These are the types of results that catch a Teacher Librarian’s attention. Could this also be true for students? Might eBook readers be a way to encourage reluctant readers to read more and/or read more often? This might be the case.

In 2012, SMU conducted a study with middle years students who struggled with reading. They found that eReaders motivated students to read, but there were marked gender differences. While both studies were conducted in America, they are valuable reading for Teachers and Teacher Librarians making pedagogical and acquisition decisions as  Australian schools introduce 1:1 iPad and BYOD programs.

Bookish

Bookish website

Bookish is a new book recommendation and e-commerce site competing with the likes of GoodreadsLibrary thing and Amazon. Although some question the effectiveness of these sites, Bookish promises a different experience based on the resources and expertise available to publishers driving the project.

Bookish is a collaboration between a group of major publishers  claiming their recommendations engine, with input from real editors, is the best yet. With publishing heavyweights like Penguin, Random House and Scholastic on board, the site has already collected an impressive list of contributors, 400 000 author profiles and 1.2 million books in their catalogue.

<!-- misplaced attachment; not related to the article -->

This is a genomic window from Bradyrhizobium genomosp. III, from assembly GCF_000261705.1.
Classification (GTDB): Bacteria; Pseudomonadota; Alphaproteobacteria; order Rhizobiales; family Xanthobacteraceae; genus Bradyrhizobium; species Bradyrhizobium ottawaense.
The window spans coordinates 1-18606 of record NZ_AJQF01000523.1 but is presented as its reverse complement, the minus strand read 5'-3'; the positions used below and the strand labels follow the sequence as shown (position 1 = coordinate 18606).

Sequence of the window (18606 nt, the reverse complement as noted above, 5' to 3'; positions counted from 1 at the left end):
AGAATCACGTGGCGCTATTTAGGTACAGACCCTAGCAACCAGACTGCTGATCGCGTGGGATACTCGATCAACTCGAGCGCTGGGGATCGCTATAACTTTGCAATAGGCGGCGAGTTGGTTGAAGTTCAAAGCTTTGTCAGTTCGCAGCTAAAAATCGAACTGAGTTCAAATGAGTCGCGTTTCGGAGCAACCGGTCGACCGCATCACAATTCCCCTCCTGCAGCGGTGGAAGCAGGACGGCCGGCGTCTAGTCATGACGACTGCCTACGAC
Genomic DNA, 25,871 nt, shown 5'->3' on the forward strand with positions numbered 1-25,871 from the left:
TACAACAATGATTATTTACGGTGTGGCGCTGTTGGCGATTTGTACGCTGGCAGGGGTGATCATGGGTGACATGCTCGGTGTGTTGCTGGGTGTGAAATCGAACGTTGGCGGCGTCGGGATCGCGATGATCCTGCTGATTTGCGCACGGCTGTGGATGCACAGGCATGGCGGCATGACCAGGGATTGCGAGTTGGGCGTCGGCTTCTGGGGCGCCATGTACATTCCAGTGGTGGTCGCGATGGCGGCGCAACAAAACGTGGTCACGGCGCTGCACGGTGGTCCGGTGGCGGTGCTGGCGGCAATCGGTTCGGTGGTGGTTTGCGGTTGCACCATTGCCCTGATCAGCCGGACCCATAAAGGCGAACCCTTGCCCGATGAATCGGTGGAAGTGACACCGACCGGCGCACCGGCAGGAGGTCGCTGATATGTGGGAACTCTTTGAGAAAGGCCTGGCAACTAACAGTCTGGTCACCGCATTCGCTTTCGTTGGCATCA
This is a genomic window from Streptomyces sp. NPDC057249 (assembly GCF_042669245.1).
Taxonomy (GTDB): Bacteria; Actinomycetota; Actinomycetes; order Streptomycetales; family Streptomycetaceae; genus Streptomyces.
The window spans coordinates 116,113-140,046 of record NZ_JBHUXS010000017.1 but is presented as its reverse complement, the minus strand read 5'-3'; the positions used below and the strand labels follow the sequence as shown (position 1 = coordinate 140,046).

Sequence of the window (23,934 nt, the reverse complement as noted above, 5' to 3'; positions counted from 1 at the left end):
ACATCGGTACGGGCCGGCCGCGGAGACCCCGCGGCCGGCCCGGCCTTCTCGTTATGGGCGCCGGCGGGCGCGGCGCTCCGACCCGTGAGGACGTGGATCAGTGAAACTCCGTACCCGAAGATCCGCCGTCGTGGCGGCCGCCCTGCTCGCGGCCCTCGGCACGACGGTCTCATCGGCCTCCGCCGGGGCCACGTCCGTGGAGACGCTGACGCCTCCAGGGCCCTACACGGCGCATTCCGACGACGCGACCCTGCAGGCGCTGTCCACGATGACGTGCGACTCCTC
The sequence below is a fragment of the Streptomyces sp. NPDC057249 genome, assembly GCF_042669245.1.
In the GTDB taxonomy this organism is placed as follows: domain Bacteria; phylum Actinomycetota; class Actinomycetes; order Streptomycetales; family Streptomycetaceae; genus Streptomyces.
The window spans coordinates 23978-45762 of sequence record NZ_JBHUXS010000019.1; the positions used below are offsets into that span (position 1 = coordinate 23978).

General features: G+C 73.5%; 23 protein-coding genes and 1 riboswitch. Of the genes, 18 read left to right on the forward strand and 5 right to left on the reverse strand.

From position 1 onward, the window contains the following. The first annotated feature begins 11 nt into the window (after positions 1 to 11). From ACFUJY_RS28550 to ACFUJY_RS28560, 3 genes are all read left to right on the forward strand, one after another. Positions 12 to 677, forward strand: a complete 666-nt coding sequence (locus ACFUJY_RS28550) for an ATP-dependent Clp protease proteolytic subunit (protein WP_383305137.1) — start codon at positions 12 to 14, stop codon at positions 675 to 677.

At this stage, Bookish is leaving the social aspect of recommendations to established sites like Goodreads although they do link to Facebook. Their focus is editorial content – delivering magazine style essays, articles, news and reviews written by authors and professional editors.

Bookish represents an interesting commercial model for publishers to position themselves as an alternative to community based book recommendation sites. Whether Bookish stays impartial, only time will tell.

Talking Reading

With a recent study indicating that approximately 44% of Australian adults have a literacy level below the minimum required for everyday life, promoting reading and literacy has never been more important. The Talking Reading project on ABC Pool is a wonderful resource for anyone with an interest in developing literacy skills and promoting reading.

The project brings together interviews with literacy experts, librarians and authors. The episodes were recorded during the National Year of Reading and are hosted by Tony Wilson, Paula Kelly and Sally Rippin. One episode features the fabulous Miffy Farquharson, who talks about her love of reading and reveals that she has read close to 15,000 books!